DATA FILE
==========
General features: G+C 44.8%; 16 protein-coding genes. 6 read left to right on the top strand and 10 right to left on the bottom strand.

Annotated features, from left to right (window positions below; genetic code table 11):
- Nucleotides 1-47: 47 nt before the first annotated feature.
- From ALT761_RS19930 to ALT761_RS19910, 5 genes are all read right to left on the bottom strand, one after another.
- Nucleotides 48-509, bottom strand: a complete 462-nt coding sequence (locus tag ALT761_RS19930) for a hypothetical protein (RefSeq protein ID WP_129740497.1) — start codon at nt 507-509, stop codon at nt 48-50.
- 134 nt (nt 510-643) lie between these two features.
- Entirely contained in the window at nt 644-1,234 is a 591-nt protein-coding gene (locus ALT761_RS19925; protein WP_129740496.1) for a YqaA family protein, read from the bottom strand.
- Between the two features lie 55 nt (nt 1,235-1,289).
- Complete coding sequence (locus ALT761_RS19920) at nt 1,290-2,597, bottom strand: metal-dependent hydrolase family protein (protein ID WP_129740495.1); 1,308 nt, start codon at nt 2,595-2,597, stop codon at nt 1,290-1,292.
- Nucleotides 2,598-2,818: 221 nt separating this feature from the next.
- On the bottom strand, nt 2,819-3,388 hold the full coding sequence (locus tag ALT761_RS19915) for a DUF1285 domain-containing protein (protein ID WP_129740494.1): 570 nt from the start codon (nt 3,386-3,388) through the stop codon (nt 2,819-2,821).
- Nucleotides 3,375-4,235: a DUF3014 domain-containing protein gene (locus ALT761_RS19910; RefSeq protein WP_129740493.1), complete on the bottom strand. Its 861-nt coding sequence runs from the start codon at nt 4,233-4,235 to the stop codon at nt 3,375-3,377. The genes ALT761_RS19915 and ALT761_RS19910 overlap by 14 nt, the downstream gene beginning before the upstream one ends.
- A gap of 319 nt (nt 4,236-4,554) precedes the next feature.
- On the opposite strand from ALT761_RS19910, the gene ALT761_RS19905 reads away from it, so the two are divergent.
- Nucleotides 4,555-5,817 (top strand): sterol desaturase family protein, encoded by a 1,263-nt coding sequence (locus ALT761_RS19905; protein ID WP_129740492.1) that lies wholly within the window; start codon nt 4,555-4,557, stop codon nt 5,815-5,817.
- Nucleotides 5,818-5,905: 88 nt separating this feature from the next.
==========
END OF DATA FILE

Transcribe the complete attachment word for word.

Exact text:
General features: G+C 44.8%; 16 protein-coding genes. 6 read left to right on the top strand and 10 right to left on the bottom strand.

Annotated features, from left to right (window positions below; genetic code table 11):
- Nucleotides 1-47: 47 nt before the first annotated feature.
- From ALT761_RS19930 to ALT761_RS19910, 5 genes are all read right to left on the bottom strand, one after another.
- Nucleotides 48-509, bottom strand: a complete 462-nt coding sequence (locus tag ALT761_RS19930) for a hypothetical protein (RefSeq protein ID WP_129740497.1) — start codon at nt 507-509, stop codon at nt 48-50.
- 134 nt (nt 510-643) lie between these two features.
- Entirely contained in the window at nt 644-1,234 is a 591-nt protein-coding gene (locus ALT761_RS19925; protein WP_129740496.1) for a YqaA family protein, read from the bottom strand.
- Between the two features lie 55 nt (nt 1,235-1,289).
- Complete coding sequence (locus ALT761_RS19920) at nt 1,290-2,597, bottom strand: metal-dependent hydrolase family protein (protein ID WP_129740495.1); 1,308 nt, start codon at nt 2,595-2,597, stop codon at nt 1,290-1,292.
- Nucleotides 2,598-2,818: 221 nt separating this feature from the next.
- On the bottom strand, nt 2,819-3,388 hold the full coding sequence (locus tag ALT761_RS19915) for a DUF1285 domain-containing protein (protein ID WP_129740494.1): 570 nt from the start codon (nt 3,386-3,388) through the stop codon (nt 2,819-2,821).
- Nucleotides 3,375-4,235: a DUF3014 domain-containing protein gene (locus ALT761_RS19910; RefSeq protein WP_129740493.1), complete on the bottom strand. Its 861-nt coding sequence runs from the start codon at nt 4,233-4,235 to the stop codon at nt 3,375-3,377. The genes ALT761_RS19915 and ALT761_RS19910 overlap by 14 nt, the downstream gene beginning before the upstream one ends.
- A gap of 319 nt (nt 4,236-4,554) precedes the next feature.
- On the opposite strand from ALT761_RS19910, the gene ALT761_RS19905 reads away from it, so the two are divergent.
- Nucleotides 4,555-5,817 (top strand): sterol desaturase family protein, encoded by a 1,263-nt coding sequence (locus ALT761_RS19905; protein ID WP_129740492.1) that lies wholly within the window; start codon nt 4,555-4,557, stop codon nt 5,815-5,817.
- Nucleotides 5,818-5,905: 88 nt separating this feature from the next.